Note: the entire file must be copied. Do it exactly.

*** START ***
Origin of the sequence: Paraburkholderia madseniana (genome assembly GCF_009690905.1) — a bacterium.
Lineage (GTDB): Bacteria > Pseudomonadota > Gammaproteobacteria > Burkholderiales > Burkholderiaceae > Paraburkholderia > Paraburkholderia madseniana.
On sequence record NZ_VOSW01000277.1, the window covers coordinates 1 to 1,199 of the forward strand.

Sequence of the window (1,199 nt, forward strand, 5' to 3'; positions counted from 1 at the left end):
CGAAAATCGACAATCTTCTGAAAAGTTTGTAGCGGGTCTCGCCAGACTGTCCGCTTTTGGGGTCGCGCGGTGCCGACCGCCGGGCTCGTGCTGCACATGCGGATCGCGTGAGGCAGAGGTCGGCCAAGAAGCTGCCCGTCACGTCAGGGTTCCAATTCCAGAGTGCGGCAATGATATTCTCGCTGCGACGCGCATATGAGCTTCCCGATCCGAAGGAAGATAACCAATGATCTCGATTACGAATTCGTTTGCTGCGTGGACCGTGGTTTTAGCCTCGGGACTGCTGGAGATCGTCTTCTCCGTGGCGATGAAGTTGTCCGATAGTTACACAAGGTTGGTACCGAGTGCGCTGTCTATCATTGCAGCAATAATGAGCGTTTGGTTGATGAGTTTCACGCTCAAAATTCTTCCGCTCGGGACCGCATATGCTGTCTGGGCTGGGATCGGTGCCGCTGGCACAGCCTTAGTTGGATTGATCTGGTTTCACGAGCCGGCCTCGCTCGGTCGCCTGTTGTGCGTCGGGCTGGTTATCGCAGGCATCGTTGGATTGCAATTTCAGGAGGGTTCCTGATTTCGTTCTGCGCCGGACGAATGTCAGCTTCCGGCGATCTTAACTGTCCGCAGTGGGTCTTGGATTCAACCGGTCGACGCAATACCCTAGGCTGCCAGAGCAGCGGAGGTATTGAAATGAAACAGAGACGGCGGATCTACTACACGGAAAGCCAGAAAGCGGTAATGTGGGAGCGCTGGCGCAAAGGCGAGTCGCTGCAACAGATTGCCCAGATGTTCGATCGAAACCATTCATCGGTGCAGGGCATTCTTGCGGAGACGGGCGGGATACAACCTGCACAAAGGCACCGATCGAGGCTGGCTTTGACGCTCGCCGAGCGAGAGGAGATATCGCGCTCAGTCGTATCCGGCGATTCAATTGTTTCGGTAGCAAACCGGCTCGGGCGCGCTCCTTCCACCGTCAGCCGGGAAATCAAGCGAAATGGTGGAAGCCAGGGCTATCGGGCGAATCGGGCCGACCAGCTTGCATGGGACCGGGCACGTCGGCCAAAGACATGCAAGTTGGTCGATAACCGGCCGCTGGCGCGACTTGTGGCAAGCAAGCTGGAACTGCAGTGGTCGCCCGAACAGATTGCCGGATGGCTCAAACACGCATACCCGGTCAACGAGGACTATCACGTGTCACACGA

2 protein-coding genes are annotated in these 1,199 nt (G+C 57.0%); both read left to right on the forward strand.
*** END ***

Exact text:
Origin of the sequence: Paraburkholderia madseniana (genome assembly GCF_009690905.1) — a bacterium.
Lineage (GTDB): Bacteria > Pseudomonadota > Gammaproteobacteria > Burkholderiales > Burkholderiaceae > Paraburkholderia > Paraburkholderia madseniana.
On sequence record NZ_VOSW01000277.1, the window covers coordinates 1 to 1,199 of the forward strand.

Sequence of the window (1,199 nt, forward strand, 5' to 3'; positions counted from 1 at the left end):
CGAAAATCGACAATCTTCTGAAAAGTTTGTAGCGGGTCTCGCCAGACTGTCCGCTTTTGGGGTCGCGCGGTGCCGACCGCCGGGCTCGTGCTGCACATGCGGATCGCGTGAGGCAGAGGTCGGCCAAGAAGCTGCCCGTCACGTCAGGGTTCCAATTCCAGAGTGCGGCAATGATATTCTCGCTGCGACGCGCATATGAGCTTCCCGATCCGAAGGAAGATAACCAATGATCTCGATTACGAATTCGTTTGCTGCGTGGACCGTGGTTTTAGCCTCGGGACTGCTGGAGATCGTCTTCTCCGTGGCGATGAAGTTGTCCGATAGTTACACAAGGTTGGTACCGAGTGCGCTGTCTATCATTGCAGCAATAATGAGCGTTTGGTTGATGAGTTTCACGCTCAAAATTCTTCCGCTCGGGACCGCATATGCTGTCTGGGCTGGGATCGGTGCCGCTGGCACAGCCTTAGTTGGATTGATCTGGTTTCACGAGCCGGCCTCGCTCGGTCGCCTGTTGTGCGTCGGGCTGGTTATCGCAGGCATCGTTGGATTGCAATTTCAGGAGGGTTCCTGATTTCGTTCTGCGCCGGACGAATGTCAGCTTCCGGCGATCTTAACTGTCCGCAGTGGGTCTTGGATTCAACCGGTCGACGCAATACCCTAGGCTGCCAGAGCAGCGGAGGTATTGAAATGAAACAGAGACGGCGGATCTACTACACGGAAAGCCAGAAAGCGGTAATGTGGGAGCGCTGGCGCAAAGGCGAGTCGCTGCAACAGATTGCCCAGATGTTCGATCGAAACCATTCATCGGTGCAGGGCATTCTTGCGGAGACGGGCGGGATACAACCTGCACAAAGGCACCGATCGAGGCTGGCTTTGACGCTCGCCGAGCGAGAGGAGATATCGCGCTCAGTCGTATCCGGCGATTCAATTGTTTCGGTAGCAAACCGGCTCGGGCGCGCTCCTTCCACCGTCAGCCGGGAAATCAAGCGAAATGGTGGAAGCCAGGGCTATCGGGCGAATCGGGCCGACCAGCTTGCATGGGACCGGGCACGTCGGCCAAAGACATGCAAGTTGGTCGATAACCGGCCGCTGGCGCGACTTGTGGCAAGCAAGCTGGAACTGCAGTGGTCGCCCGAACAGATTGCCGGATGGCTCAAACACGCATACCCGGTCAACGAGGACTATCACGTGTCACACGA

2 protein-coding genes are annotated in these 1,199 nt (G+C 57.0%); both read left to right on the forward strand.